Beside the link to increased blood pressure, juice is relatively high in calories (a small eight-ounce glass of OJ racks up 80 calories) and super-low in satiety—so it’s easy to guzzle a lot of the stuff and ending up taking in tons of sugary liquid calories. Instead, hit your daily fruit requirement by eating whole fruit. Find out more about the downsides of fruit juice. And check out these tips to make juice less sugary and caloric.

MORE: 5 Fruits and Veggies You’ve Been Eating Wrong

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Food

The 5 Best Ways to Fuel Up for a Workout

Motivation for your mouth

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The 8 Best Healthy Energy Drinks

Jonesing for a healthy jolt? Look no further.

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9 Packaged Breakfast Foods That Are Actually Healthy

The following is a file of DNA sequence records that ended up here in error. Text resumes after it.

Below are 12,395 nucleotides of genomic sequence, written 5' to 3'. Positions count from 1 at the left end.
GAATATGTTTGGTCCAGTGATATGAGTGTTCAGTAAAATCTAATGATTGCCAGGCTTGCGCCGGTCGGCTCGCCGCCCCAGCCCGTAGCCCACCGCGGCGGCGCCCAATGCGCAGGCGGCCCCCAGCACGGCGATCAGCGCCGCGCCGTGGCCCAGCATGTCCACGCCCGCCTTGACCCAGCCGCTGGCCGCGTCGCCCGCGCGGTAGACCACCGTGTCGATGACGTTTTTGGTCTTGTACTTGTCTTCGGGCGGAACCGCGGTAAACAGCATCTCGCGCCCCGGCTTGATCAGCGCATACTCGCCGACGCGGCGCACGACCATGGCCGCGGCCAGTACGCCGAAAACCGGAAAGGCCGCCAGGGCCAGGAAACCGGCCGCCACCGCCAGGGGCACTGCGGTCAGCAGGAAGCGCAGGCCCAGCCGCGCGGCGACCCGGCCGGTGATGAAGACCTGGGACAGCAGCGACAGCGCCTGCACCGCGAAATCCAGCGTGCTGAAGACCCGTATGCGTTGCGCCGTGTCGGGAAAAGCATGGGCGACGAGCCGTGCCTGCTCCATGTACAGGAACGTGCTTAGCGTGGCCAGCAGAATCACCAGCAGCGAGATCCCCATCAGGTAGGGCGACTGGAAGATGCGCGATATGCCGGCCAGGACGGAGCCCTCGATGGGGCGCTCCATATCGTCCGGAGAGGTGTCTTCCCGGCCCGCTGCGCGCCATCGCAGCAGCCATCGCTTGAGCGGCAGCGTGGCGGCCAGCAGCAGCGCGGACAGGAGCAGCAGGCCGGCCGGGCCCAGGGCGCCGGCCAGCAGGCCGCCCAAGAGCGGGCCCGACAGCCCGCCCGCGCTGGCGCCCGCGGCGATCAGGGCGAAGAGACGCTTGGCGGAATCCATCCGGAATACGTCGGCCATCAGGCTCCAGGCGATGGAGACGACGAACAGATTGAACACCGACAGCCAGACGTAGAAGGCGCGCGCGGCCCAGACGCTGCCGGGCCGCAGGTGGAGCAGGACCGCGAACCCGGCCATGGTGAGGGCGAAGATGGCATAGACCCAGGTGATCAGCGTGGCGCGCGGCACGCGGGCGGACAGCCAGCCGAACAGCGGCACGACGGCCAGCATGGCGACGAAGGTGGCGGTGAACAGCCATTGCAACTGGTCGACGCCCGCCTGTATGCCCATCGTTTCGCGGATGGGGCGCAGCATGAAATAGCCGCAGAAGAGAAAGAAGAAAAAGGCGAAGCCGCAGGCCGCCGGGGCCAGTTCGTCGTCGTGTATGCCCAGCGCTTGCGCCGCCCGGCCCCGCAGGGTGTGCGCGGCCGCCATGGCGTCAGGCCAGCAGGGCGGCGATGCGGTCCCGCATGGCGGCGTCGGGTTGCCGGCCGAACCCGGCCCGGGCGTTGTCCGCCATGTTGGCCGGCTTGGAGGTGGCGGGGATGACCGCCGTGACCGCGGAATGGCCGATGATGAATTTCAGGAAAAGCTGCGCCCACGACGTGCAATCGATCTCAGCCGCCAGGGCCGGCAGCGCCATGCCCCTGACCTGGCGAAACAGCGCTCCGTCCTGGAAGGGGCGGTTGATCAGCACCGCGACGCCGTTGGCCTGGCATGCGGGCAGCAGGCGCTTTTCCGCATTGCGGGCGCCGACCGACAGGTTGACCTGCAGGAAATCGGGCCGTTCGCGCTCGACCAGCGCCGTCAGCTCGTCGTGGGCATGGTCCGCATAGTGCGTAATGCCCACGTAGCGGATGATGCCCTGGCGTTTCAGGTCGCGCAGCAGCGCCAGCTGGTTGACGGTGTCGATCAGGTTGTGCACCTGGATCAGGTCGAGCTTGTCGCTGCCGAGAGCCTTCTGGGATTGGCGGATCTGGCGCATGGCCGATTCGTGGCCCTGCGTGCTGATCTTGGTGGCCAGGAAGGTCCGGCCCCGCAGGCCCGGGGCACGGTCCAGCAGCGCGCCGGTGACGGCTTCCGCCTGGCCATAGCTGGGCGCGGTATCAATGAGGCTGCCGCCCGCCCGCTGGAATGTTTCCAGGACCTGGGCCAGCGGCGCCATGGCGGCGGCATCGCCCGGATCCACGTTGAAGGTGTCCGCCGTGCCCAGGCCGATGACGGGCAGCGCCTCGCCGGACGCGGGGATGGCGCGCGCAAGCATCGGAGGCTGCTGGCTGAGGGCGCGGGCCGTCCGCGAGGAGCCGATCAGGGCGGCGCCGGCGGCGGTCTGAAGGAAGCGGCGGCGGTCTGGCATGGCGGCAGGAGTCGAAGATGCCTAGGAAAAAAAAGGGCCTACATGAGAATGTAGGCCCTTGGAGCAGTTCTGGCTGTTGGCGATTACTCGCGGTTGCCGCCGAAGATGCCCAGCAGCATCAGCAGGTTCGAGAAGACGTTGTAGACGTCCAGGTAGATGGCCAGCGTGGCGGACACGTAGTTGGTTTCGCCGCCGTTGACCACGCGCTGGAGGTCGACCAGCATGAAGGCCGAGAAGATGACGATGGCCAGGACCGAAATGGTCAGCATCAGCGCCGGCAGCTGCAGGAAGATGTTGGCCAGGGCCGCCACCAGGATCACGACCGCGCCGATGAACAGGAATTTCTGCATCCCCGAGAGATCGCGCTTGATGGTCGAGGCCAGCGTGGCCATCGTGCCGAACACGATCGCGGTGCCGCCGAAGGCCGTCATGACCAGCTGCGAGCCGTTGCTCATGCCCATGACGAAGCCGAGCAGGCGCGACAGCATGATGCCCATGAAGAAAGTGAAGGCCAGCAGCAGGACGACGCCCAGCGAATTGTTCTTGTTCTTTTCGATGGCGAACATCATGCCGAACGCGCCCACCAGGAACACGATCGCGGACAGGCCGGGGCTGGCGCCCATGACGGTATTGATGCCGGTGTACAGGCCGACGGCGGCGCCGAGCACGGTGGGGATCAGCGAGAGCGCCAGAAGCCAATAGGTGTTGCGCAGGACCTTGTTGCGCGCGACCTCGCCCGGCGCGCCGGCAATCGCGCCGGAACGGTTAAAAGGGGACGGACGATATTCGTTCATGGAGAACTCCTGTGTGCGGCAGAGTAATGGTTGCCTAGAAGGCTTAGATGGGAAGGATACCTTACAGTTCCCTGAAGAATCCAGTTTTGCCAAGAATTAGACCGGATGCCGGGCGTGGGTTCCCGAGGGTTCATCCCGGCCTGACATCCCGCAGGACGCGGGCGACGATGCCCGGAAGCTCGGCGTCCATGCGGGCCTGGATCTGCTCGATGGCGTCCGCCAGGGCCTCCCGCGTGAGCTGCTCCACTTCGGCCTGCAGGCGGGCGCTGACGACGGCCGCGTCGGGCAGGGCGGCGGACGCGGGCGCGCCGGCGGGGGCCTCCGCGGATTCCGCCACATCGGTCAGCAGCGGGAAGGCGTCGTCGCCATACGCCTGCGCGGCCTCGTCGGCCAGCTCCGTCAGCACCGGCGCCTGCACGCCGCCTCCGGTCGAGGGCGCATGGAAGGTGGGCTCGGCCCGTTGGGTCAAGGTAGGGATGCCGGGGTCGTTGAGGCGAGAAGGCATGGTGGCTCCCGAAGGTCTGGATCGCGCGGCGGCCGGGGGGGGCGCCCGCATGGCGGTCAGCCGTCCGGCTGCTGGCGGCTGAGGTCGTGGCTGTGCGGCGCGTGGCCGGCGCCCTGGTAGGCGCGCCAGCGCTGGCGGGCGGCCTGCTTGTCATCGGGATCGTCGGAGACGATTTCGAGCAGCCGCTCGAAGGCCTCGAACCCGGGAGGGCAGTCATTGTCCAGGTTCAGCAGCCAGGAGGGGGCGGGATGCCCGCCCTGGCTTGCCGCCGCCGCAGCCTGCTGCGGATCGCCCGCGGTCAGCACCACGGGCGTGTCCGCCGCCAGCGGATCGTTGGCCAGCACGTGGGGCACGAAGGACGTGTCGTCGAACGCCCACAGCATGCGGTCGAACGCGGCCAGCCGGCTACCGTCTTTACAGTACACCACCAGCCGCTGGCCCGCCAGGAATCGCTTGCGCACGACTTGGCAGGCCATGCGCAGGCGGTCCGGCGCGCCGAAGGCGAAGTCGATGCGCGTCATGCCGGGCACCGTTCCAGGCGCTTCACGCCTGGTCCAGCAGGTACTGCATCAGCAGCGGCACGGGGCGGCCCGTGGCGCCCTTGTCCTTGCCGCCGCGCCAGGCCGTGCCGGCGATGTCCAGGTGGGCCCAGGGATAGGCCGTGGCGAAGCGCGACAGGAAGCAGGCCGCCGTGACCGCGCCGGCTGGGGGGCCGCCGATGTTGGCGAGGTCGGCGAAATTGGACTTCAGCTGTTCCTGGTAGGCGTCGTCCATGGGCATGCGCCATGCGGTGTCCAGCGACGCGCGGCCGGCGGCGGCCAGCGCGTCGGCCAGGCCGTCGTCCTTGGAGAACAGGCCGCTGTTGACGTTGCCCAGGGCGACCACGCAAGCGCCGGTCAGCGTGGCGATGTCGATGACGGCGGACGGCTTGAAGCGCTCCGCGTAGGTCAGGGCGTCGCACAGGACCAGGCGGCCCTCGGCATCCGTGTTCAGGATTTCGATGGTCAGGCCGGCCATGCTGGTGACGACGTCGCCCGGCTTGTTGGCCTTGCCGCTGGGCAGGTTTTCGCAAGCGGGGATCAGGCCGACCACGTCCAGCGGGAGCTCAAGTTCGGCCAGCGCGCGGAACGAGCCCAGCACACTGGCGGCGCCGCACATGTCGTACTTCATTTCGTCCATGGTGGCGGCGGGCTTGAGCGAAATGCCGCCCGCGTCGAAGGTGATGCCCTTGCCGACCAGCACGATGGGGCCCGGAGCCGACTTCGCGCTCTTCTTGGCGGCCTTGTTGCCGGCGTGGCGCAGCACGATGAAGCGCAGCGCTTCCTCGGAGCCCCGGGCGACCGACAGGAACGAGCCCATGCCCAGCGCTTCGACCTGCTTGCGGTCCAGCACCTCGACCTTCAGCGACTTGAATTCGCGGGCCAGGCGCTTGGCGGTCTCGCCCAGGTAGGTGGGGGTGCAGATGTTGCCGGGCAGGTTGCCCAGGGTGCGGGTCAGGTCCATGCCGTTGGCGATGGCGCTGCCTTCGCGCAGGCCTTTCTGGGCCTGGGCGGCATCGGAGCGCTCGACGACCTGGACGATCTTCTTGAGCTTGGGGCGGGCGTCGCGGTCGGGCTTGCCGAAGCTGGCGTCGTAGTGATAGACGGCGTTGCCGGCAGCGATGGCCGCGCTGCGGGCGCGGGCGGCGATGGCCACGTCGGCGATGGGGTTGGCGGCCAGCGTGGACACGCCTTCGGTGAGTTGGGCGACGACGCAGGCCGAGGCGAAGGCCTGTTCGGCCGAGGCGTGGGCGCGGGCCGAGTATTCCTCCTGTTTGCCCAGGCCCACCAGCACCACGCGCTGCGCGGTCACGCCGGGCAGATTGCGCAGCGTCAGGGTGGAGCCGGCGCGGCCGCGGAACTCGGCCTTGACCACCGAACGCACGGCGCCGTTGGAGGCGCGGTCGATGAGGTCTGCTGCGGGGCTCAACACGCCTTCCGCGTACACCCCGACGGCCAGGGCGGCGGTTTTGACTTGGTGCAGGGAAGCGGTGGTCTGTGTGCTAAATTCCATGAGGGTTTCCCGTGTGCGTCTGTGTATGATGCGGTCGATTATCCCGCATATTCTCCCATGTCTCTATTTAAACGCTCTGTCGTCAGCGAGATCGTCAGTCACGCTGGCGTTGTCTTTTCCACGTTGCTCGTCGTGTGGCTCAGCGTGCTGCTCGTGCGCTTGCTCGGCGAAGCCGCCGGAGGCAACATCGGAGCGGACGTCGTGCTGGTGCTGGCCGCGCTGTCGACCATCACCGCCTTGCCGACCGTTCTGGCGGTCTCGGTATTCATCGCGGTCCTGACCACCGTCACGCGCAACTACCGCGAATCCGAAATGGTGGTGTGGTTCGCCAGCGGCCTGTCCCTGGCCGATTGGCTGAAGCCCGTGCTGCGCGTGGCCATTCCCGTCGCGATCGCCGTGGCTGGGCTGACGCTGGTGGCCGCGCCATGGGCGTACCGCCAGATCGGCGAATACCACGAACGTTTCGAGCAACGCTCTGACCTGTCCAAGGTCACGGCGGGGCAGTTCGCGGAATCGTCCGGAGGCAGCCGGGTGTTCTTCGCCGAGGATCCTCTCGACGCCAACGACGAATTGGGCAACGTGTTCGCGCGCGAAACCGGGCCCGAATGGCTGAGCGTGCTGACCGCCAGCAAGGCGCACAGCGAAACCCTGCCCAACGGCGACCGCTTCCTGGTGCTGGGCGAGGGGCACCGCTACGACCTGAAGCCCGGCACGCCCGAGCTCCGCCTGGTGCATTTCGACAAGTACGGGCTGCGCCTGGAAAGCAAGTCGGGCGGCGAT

Ladies, crank up your (calorie-burning) engines.

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10 Healthy Foods That Boost Energy AND Weight Loss

Amp up your grocery list with these overachievers.

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Food

3 Swear-Worthy Recipes From the Thug Kitchen Cookbook

Food so good you'll swear by it

Tired of hearing about fancy-ass microgreens and gluten free grains? Eating real, healthy food isn’t a big f**king deal, as the curse-happy creators of the insanely popular Thug Kitchen Blog demonstate in their debut cookbook

Rise And Shine Already!

Thug Kitchen

Maple Berry Grits
Grits—creamy, slightly sweet, and full of fiber, iron, and vitamin B—don’t get enough love at breakfast. Grab some and start your day with a little variety. It’s about damn time to try something new.

2 cups water
2 cups almond or other nondairy milk
1 cup stone-ground grits*
1/4-1/2 tsp salt
1-2 tsp maple syrup or your favorite liquid sweetener
1-2 Tbsp of your favorite jam
1 Tbsp (or more if you love ’em) fresh berries

*Not that instant bullshit.

1. Bring water and nondairy milk to a boil over medium heat. Whisk in grits and 1/4 tsp of the salt. Bring to a boil again, then lower the heat, cover it, and let that deliciousness simmer for 20 minutes. Stir that shit occasionally, ’cause you don’t want anything sticking to the bottom.